Volleyball season is drawing to a close, and the first of two all day tournaments was completed today, with Kenny and Olesya's team playing on one court, and Joshie's playing on another. The day felt a bit different than in years past, as Dominick was working and unable to get time off to be with us for the tournament, which because if involves
homeschoolers is really a family event. He went early in the morning for Josh's first game, but then had to head out and missed the remainder of the tournament. Funny how even at something like that, with one of us missing, we all feel a little off kilter. It helped that our friends, Jane and Steve, came to cheer the three on and stayed for a long day. Though both teams lost the tournament, Olesya and Kenny's team took first place for the season, so despite the tournament loss, they still came home with medals.
We don't have jocks, we have kids that are usually on the "B" teams, with the possible exception of Angela sometimes. They are playing for fun, for exercise, for
. There are no illusions here, no delusions of Olympic or pro futures. The league is competitive, and yet reasonably fair about playing time for most of the kids. The coaches are sweet and care about their players, so all in all it is a great experience for our kids and something they look forward to eagerly each fall. comaraderie
As our kids all mature, both physically and emotionally, they are teaching me more than ever, and it is humbling. Today, after the tournament, Kenny showed me how to be more gracious, how to be more appreciative, and how to simply be kinder in my thinking. A comment had been made to him by an adult afterward, in front of others. It was meant to be a compliment, but I felt it was inappropriate. It wasn't encouraging, it wasn't uplifting as it was meant to
be, I think, it was as if the adult knew they had to say something and had given it little thought, and so threw out what was at the forefront of their mind without thinking how it might be perceived. Kenny sits on the bench a lot, he is not one of the better players. His coordination is not nearly as well developed as his peers and probably never will be. Sometimes I think people think that just because he does so without complaint, that it means he doesn't also wish he could play a lot more ...he does.
When I mentioned this in the car on the drive home, and that I was not angry, but was disappointed that such a comment had been carelessly made in front of so many, and was feeling a little protective. Kenny had quite a bit to say about it. He was surprised that it had bothered me, and he said, "Mom, I can see what you are saying, and why you feel that way, but it didn't bother me the way it bothered you."
"Why not?" I asked.
"Well, a lot of reasons. First, we all say things when we are on the spot, and we don't always think about the words we use. I have done it, you have done it, we all have done it, and it's not fair to get mad over it, that's just being human. Second, I am not a good player, but I can be a good cheerleader. Sure, I'd like to play more, but someone has to sit on the bench, so why not me?" he responded.
I shot back, "Yea, but you have improved SO much, and that ought to be acknowledged. It bothers me that people often don't allow people to get out of their original boxes they are put in. We don't see change in others easily once we have pigeon holed them. I guess I am feeling that has happened to you, and it bothers me."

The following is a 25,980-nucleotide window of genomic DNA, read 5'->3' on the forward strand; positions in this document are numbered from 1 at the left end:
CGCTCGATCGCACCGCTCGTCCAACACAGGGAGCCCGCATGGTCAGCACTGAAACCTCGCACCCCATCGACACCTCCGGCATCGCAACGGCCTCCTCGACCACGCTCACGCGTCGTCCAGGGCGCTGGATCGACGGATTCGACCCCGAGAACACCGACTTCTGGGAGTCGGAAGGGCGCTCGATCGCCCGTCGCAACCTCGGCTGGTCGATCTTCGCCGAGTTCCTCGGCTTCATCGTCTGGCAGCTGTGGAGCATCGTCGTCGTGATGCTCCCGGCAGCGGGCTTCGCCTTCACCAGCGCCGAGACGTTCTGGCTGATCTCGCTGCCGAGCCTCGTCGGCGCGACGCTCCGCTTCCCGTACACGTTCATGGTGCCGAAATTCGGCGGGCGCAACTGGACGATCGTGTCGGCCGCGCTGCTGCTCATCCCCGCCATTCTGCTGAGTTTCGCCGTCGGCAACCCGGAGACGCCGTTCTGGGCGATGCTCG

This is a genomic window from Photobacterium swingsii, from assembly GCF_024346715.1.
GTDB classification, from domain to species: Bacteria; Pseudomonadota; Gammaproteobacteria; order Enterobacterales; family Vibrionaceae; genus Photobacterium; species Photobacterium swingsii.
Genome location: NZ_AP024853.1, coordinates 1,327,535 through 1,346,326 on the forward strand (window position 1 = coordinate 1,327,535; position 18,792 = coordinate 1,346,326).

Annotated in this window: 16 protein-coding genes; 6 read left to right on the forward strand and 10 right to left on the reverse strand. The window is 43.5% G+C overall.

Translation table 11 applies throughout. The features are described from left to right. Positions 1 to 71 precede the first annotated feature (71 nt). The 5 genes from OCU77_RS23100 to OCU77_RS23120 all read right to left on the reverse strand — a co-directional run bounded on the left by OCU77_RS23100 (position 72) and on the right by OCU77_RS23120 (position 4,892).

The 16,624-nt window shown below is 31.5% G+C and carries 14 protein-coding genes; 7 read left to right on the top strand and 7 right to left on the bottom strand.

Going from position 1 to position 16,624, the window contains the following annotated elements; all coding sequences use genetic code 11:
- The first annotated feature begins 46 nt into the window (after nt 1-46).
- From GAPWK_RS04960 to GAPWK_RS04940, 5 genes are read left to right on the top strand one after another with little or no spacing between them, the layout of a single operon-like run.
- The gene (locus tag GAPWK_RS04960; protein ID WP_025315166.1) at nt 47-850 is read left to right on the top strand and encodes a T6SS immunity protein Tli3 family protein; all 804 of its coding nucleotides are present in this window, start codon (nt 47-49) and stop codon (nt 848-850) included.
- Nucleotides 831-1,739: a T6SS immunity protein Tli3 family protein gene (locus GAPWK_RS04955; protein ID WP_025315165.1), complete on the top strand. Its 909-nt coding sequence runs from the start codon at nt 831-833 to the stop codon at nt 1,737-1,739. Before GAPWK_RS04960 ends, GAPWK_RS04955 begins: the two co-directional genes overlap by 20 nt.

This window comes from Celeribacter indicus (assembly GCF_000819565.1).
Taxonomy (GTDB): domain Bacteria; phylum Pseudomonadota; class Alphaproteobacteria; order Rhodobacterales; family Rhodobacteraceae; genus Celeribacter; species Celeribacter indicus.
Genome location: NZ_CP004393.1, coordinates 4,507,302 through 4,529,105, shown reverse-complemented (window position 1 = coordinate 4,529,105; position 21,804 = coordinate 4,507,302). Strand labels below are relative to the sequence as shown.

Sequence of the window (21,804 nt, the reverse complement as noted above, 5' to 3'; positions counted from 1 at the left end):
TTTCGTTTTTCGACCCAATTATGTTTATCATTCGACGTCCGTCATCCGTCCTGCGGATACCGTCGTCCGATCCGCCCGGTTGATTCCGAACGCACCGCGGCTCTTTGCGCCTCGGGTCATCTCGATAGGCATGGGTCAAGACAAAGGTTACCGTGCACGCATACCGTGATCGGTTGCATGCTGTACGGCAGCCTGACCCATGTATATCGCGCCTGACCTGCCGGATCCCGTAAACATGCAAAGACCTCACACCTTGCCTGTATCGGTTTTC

Looking in the rearview mirror, I saw him, and he smiled at me.
"Mom, I love you, and thanks for sticking up for me. But its ok, really. You taught me a long time ago that I was in control of my own attitude, and I decided I was probably always going to be the worst player, so I could decide to be happy and enjoy it. I like
practice, I like hanging out with the kids, I like playing when I play. And SOMEONE has to be the worst player on every team!!" he answered with his usual great humor.
What a comeuppance. What a way to practice the faith he has been taught all these years. What a way to remind mom kindly how to be gracious to others.
I saw more of that
gracious, accepting young man at Shriner's this week, where we had his annual team meeting for his cleft lip and palate medical care. Every day is a one that has Kenny confronting his disabilities. When asked for his birthdate, he couldn't recall it, and then when he did, he got it wrong. He just smiled good naturedly and moved on. He didn't pick up on important conversation around him, and I had to explain it all later. He was asked many health history questions, and had to look to me often for answers, unable to recall events in sequence.
Each and every time, there was a patience with himself that I was so glad to see, and which was pointed out by the psychologist who has extensive experience in working with kids with FASD. She explained that most kids of this age are behaviorally challenged as well, deeply wounded by a world that doesn't view them with compassion, doesn't understand the
unintentionality of their seeming disobedience and lack of attention. She said it is remarkable that Kenny is as high functioning as he is, and she agreed that despite not having a diagnosis that relies a lot on facial features that his cleft would disguise and a birth mother history which are not present for Kenny, he most likely is an FASD kiddo ...too classically falling into line with specific deficits.
There are winners and then there are "Winners". Kenny is a "Winner", through and through. I have no idea, other than by God's deep
goodness, that Kenny has the heart he has that is specifically prepared for the life he will be forced to live, but it is clear he does, and it will make him an even finer young man.